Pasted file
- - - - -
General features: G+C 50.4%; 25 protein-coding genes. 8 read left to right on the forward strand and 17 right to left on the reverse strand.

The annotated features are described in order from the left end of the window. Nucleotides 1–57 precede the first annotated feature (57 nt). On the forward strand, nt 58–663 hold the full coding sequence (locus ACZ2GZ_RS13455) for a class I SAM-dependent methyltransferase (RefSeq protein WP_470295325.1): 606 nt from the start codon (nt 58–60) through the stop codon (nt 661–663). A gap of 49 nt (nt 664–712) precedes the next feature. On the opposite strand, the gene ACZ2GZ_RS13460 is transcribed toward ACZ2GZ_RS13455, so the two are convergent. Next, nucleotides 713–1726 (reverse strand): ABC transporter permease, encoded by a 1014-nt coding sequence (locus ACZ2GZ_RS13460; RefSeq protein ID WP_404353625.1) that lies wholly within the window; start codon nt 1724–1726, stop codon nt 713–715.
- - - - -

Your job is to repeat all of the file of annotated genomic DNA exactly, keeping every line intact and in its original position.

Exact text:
General features: G+C 50.4%; 25 protein-coding genes. 8 read left to right on the forward strand and 17 right to left on the reverse strand.

The annotated features are described in order from the left end of the window. Nucleotides 1–57 precede the first annotated feature (57 nt). On the forward strand, nt 58–663 hold the full coding sequence (locus ACZ2GZ_RS13455) for a class I SAM-dependent methyltransferase (RefSeq protein WP_470295325.1): 606 nt from the start codon (nt 58–60) through the stop codon (nt 661–663). A gap of 49 nt (nt 664–712) precedes the next feature. On the opposite strand, the gene ACZ2GZ_RS13460 is transcribed toward ACZ2GZ_RS13455, so the two are convergent. Next, nucleotides 713–1726 (reverse strand): ABC transporter permease, encoded by a 1014-nt coding sequence (locus ACZ2GZ_RS13460; RefSeq protein ID WP_404353625.1) that lies wholly within the window; start codon nt 1724–1726, stop codon nt 713–715.